When our rooms would get full, and we didn't clear out things in a timely manner, there would come a point where mom would announce we didn't get anything new...nor were we allowed to buy anything new with our own money until other things were removed...meaning trash or burn pile. We made our own choices on what we tossed.

That included our clothes when we got old enough to care about them.

My parents held very firm to not aquiring anything new until room was made. Even went as far as telling relatives to give us birthday items of any kind. No presents to unwrap on a birthday at certain ages is no fun!

The lesson was our rooms have finite spaces, and when that finite space is taken up, you have to make choices on what stays, what goes, and what's useful for NOW...not yesterday. You are responsible for your own space.

I still live today with the awareness of finite spaces and making the choice to be comfortable and cleared out.

    Bookmark   September 17, 2010 at 6:59PM
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Pity my Mother. she's 87, partly blind and on oxygen, and she's recently been decluttering her house of 45 years of clutter. She offered me some of it-I took a few old T shirts I hasd worn as a kid. I couldn't belive she saved them. She's still going strong at the decluttering. Every time I talk to her on the phone, I ask about her progress and cheer her on. I remember my older daughter had lots of trophies from sports, dancing, school clubs, many of her childhood activities. She displayed them in her room for years, then they went in a box in the attic. Then one day a couple years ago, she went up in the attic, brought the box down and put it out with the trash. I nearly stopped her or dragged ithe box back, but I realized she is wise beyond her years. She has her memories of her childhood, she doesn't need a collection of dust catchers.

    Bookmark   September 18, 2010 at 10:30AM
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My kids ditched the "thanks for playing" trophies--there's nothing special about them. Team photos, camp photos, award certificates got scanned, burned to disc, and I've saved the originals.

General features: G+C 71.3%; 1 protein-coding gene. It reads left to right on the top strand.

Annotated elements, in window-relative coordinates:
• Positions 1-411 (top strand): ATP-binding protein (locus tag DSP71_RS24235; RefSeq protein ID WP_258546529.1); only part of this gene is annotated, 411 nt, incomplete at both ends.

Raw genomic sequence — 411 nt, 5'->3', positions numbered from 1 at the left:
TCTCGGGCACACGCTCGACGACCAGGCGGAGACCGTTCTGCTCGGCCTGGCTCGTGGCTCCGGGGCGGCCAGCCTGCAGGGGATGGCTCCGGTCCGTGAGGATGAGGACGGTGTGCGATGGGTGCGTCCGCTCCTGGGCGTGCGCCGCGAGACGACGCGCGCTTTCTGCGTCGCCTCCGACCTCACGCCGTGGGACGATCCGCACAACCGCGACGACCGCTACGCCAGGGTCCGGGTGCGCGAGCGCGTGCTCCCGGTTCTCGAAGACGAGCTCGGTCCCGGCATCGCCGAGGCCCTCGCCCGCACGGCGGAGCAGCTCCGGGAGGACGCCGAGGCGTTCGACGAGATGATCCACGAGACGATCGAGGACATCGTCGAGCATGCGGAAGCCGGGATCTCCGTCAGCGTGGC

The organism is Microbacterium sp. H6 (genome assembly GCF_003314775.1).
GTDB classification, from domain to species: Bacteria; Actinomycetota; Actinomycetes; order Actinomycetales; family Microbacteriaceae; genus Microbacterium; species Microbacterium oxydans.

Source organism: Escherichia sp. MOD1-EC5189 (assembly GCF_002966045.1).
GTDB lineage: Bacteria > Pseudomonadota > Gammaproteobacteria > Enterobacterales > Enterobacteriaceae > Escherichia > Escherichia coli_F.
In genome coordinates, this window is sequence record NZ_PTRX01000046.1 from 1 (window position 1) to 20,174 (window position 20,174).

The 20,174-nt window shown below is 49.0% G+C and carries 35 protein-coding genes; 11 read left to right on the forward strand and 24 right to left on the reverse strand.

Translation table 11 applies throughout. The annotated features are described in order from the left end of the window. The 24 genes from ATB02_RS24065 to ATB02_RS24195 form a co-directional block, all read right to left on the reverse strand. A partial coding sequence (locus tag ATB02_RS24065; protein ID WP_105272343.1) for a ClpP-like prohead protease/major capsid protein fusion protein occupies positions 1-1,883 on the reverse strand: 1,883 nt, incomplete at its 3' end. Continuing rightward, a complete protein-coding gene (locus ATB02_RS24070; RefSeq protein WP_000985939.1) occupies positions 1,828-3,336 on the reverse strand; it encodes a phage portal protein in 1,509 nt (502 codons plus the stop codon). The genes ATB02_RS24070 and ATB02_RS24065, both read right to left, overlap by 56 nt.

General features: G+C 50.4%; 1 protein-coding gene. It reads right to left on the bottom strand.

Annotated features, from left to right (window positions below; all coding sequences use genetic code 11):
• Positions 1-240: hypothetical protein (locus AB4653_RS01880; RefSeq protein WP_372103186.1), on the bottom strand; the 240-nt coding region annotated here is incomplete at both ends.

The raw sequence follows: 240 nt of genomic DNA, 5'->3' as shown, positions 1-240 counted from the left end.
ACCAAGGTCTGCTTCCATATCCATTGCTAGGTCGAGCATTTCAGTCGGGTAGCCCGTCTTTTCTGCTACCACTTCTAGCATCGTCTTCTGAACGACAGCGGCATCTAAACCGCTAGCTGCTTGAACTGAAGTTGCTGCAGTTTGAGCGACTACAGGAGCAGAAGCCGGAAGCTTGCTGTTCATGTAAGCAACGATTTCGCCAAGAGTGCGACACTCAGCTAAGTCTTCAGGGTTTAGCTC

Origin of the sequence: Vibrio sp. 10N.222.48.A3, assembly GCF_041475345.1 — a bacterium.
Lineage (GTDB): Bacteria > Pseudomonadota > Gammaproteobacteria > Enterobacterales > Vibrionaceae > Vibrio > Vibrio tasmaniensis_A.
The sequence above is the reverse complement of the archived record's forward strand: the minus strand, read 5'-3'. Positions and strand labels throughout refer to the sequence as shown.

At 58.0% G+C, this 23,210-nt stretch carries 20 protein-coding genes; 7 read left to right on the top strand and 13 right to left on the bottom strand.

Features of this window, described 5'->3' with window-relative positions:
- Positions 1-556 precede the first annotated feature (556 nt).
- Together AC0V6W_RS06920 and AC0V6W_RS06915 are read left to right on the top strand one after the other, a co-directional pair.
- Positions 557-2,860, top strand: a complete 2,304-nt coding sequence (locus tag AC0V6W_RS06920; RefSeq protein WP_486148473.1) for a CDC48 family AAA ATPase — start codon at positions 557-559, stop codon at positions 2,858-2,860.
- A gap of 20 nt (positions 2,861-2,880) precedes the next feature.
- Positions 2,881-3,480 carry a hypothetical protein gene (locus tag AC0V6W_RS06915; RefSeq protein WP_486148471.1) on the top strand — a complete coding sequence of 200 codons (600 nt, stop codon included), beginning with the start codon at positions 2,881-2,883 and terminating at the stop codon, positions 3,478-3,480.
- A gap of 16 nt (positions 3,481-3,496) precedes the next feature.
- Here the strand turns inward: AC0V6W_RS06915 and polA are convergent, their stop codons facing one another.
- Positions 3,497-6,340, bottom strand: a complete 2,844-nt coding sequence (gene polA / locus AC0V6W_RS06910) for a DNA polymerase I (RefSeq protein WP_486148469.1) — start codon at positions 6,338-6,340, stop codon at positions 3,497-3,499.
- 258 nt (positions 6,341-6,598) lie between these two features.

Bookmark   September 19, 2010 at 1:07PM
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My mother saved hardly anything of mine, and she routinely threw things out without asking me first. School reports I worked really hard on, for example. She thought anything that was out in a "public" space, like the den where the desk was, even if it was neatly kept, was fair game for her to sweep into a bag and either throw it out or shove it somewhere (she did that to my father's things, too). One day, she was holding a tag sale in the back yard to benefit one of her social groups--and there were things there that belonged to me that she just decided I didn't need or use anymore. What I'm saying is don't assume you know your kids' feelings.

So tread carefully--you never know what your kids will want a few years down the road. Don't let your own personal experience necessarily be the rule for them. Emphasizing a "toss, toss, toss" behavior is just as unhealthy as hoarding.

    Bookmark   September 19, 2010 at 9:13PM
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I vote for a combination of what you want to save, plus asking what's important to the kid.

I have saved a lot of written things--some formal school things, but sometimes spontaneous notes or even a list that upon review seemed sweet or funny to me based on the insight into a DD's thoughts and level of writing. ut these are things that for now, I want to keep, maybe to have fun with in DDs' later adult years or with grandchildren.

OTOH, there are items that are forms of recognition but don't "resonate" with me but I'm not sure their significance to the child, so I want to go through them.

I have years 0-14 or so in one binder, and think I can pare the rest into one more binder.

    Bookmark   September 20, 2010 at 5:22PM
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I'm w/ frankie, in terms of balancing between making the decision on the QT and involving my kid.

I'll also say this--it's what I said to my DD this weekend as we were weeding out books:

"As long as the carton you are using is not overflowing, I don't care what you put in it."


"It is OK to keep a book, or a paper, for a while (as long as it fits).That's not a permanent decision. Later, when it's time to do this again, you can look at it and see if you care anymore. Right now, you may really want it. In three years, you may have found something that matters a lot more. Or you may realize that you don't even remember this.Or that it's much more important than you thought at first.
"Your perspective will change as you get older, as you experience more things. Leave room for that."

So, pick a limit. And make your kids decide.

I also didn't keep artwork or papers unless they were particularly unusual, demonstrated something key about them at that age. So, stuff they drew or colors because the teacher told them to--out. Stuff they drew that showed what they were interested in, or what their skills were--keep.

Sort of like that "toss the 'thanks for playing' trophies; keep the ones that showed you earned them."

    Bookmark   September 21, 2010 at 10:25AM
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Also I am taking the approach that if I already know I want to keep something "for me," then I won't put that in front of the kid for a decision or an argument. I will just squirrel it away and then if later I want to consider tossing it, it could come up for discussion.

    Bookmark   September 21, 2010 at 10:55AM